Ireland is in the throes of an economic crisis that has thrown thousands out of work and pushed many young people to emigrate to other nations.

Massive debt forced Dublin in November 2010 to accept an 85 billion-euro ($113 billion) aid package from the European Union and International Monetary Fund. In exchange, the government cut spending, slashed jobs, eliminated social programs and raised taxes.

Now, a similar saga is rippling cross the 17-nation euro zone, where the crisis in Greece threatens to be far worse than what Ireland faced. Ireland, which is roughly the size of Maine, has a population of about 4.2 million. The country has seen waves of emigration during periods of political and social upheaval and harsh economic downturns that have led hundreds to leave it shores in search of a better life, bringing their diverse culture to several countries including the U.K. and the United States.

International Business Times spoke to an expert on Ireland to discuss the present crisis and how it differs from previous periods of economic hardship on the Emerald Isle.

Professor Cillian Ryan is Dean of Liberal Arts & Sciences and the Jean Monnet Chair in European Economics at the University of Birmingham in the UK.

IB TIMES: Can you estimate how many Irish are now leaving the country (on a weekly or monthly basis)?
RYAN: According to the latest figures from the Central Statistics Office, net emigration was approximately 34,100 last year. About 76,400 people emigrated from Ireland (or 6,383 per month) and 42,300 immigrated into Ireland.
Of those who left it is estimated that a little over half were Irish, just over 40,200. Among returnees, about 17,100 were Irish. Therefore, the net emigration by Irish people was about 23,100, or about 1,900 a month.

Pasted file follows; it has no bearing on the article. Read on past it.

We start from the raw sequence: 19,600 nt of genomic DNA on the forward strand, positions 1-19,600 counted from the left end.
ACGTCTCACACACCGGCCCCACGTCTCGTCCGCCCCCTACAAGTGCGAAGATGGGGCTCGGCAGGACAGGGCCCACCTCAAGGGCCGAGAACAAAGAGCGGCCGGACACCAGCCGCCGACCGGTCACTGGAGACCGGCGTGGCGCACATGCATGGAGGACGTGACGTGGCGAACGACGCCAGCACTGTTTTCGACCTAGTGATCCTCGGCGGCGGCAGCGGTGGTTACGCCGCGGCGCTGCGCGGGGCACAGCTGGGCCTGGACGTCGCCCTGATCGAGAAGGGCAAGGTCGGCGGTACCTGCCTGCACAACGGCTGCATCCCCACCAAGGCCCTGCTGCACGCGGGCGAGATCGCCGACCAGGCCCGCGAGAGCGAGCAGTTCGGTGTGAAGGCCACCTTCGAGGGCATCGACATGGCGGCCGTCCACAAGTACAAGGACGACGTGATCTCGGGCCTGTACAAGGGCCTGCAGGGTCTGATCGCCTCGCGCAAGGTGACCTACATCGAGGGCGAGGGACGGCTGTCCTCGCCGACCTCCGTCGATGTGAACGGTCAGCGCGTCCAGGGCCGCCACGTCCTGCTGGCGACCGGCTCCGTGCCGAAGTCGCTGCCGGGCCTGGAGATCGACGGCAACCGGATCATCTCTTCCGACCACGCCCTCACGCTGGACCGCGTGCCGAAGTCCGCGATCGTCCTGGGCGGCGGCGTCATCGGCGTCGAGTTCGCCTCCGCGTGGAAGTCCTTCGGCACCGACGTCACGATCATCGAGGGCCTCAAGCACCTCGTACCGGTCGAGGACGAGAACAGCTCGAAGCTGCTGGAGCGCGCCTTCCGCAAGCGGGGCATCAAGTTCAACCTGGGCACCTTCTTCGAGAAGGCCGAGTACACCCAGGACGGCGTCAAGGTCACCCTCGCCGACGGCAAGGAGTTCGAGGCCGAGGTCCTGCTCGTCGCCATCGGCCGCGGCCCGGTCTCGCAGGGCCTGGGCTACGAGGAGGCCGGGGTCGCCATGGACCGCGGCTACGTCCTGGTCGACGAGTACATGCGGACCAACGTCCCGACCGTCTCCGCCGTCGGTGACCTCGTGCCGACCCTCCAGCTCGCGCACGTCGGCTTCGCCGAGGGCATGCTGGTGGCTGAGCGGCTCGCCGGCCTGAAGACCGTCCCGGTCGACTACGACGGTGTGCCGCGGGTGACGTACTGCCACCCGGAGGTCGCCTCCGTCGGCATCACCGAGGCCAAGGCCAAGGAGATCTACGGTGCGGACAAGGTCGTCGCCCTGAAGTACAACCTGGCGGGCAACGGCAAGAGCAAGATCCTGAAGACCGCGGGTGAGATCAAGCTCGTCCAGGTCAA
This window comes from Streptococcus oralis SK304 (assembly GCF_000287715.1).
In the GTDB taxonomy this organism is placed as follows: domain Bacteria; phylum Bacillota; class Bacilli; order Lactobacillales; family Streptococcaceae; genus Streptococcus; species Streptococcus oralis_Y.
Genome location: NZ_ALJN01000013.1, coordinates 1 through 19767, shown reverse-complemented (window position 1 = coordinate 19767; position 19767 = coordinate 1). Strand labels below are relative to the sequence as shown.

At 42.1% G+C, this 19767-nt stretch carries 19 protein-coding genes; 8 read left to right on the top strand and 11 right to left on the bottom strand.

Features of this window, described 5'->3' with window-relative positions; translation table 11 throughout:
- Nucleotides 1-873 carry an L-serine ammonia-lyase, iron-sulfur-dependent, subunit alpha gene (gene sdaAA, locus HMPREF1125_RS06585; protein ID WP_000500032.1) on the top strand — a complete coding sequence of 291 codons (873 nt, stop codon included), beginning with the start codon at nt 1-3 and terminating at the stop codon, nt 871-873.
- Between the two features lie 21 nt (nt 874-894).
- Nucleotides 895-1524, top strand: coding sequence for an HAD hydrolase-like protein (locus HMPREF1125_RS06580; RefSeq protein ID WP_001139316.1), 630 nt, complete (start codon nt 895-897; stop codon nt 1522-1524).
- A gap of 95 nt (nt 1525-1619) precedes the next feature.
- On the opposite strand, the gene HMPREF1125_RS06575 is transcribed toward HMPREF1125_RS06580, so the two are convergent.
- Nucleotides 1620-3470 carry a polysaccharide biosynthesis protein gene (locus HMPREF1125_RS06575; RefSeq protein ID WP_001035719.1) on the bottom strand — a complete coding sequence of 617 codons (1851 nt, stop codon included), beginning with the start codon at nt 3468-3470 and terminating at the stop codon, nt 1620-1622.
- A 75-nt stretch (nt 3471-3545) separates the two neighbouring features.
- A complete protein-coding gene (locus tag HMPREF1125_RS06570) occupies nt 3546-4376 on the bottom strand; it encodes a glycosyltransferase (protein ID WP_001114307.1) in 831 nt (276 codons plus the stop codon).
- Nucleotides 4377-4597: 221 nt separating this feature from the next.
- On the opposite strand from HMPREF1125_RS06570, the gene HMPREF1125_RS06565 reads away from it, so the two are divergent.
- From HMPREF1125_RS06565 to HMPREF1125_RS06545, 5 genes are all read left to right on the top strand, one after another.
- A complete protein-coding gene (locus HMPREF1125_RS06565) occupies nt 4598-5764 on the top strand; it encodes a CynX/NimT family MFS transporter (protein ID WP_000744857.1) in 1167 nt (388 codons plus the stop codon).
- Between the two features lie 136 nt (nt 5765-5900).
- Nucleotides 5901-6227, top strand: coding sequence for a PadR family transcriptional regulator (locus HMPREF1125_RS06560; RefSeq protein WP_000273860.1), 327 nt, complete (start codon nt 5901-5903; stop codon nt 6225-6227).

That figure of 23,100 for Irish emigration is the highest recorded since 1990, although it remains well below the rates seen during the mid-1980's, when the bulk of the 40,000 annual emigrants were Irish rather than some combination of Irish and others as we see now.

IB TIMES: What about Eastern European immigrants? Are they also departing Ireland?
RYAN: Indeed, another big story is the reversal of the Eastern European immigration into Ireland - only 9,000 people from this region entered Ireland last year, down substantially from a figure of 52,700 in 2007.
Overall there has been a net outflow of 35,000 Eastern Europeans over the last three years (although the number has tapered off significantly this year with a net outflow of just about 6,000.
This group is also disproportionately represented in Irish unemployment statistics, suggesting that at least some are prepared to tough it out rather than head home or move to other alternative employment markets.

IBTIMES: The Irish unemployment rate is something like 14 percent. How high do you think that figure can rise to before it peaks?
RYAN: The Irish jobless rate is currently 14.2 percent, having peaked at 14.7 percent last April. It could, of course, rise again.
Historically, Ireland has not gone much over this level - joblessness reached 16 percent in the mid-1980s - precisely because emigration has always acted as a safety valve and the Irish have been willing to leave the country.
It would be also be fair to say that when unemployment rates increase like this, the 'black' [underground, untaxable] economy also tends to rise, and the true jobless figure is probably slightly less than the headline - but this is true of most countries.